Ideally, you’d have both a large reach and the ability to send out newsletters frequently. However, the reality is that resources and bandwidth are often limited in a busy practice. If you don’t have a designated in-house marketing team member who is tasked with putting it together, getting a regular newsletter written and distributed can be a challenge.

Although it seems counterintuitive, frequency (more touchpoints) is more important than the size of your reach or list size. Ideally, a weekly or bi-weekly newsletter works best. But, if monthly newsletters are more feasible, it’s better than not sending one out.

Prospective clients are exposed to an average of 10 marketing messages before making a purchase decision. After they start receiving your newsletters on a regular basis, your brand will be on their radar when they are ready to book a service or procedure.

Reach without frequency is usually a waste of money. Marketing is the process of building a relationship with potential customers. Think about going out on a date with someone for the first time—it is highly unlikely you will marry them after one date. Relationships take time to build, and they grow and deepen over time as you get to know each other and spend more time together.

Remember, it takes time to create a rhythm with people, so establish a cadence that works with your team’s bandwidth and stick with it. For example, send out your newsletter on the same day each week, so clients expect it. You can experiment with which day of the week and time of day gets the most open rates by tracking in your email marketing software.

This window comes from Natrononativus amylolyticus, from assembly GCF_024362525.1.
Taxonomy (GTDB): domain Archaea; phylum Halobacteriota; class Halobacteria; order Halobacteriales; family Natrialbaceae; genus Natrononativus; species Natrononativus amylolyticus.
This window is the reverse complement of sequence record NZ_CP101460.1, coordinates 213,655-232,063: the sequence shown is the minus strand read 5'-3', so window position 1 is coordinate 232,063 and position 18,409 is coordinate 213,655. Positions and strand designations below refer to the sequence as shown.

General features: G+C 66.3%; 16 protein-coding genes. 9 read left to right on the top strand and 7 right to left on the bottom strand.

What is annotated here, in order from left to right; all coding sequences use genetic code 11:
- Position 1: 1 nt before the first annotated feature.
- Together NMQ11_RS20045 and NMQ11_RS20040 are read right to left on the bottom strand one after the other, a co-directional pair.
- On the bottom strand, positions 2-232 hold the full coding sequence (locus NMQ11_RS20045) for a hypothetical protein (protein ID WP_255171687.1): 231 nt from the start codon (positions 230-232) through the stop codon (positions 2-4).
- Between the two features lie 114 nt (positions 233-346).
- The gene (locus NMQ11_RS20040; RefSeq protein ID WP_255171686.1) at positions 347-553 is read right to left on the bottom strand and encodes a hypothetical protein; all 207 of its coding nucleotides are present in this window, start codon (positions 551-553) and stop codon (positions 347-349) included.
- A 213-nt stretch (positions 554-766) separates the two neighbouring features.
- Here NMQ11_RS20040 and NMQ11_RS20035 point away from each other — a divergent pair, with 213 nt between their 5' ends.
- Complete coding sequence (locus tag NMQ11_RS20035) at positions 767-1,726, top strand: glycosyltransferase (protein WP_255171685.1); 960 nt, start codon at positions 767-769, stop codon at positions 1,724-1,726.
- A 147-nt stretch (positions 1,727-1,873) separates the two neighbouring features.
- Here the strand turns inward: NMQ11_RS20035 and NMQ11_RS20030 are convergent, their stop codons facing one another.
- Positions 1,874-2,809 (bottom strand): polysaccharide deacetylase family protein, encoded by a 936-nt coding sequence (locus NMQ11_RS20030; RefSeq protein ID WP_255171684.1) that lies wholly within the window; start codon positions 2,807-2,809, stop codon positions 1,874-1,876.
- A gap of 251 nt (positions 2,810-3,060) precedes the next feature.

What kind of content should be included in a patient newsletter?

A rule of thumb is to keep your newsletter content focused on insights and resources that help your patients—not solely focus on your practice.

Ask yourself:

  • Does every bit of content serve them?
  • Does this newsletter deepen the client relationship?
  • Is it a quality client touchpoint?
  • Would you read this content if it came to you? (Put yourself in your patient’s shoes.)
  • Does it convey that your practice cares about them?
  • Does it provide resources to support them?
  • Does the tone feel like it was sent by a friend—that is to say, it is not full of corporate speak?
  • Does it establish your “know, like and trust” factor?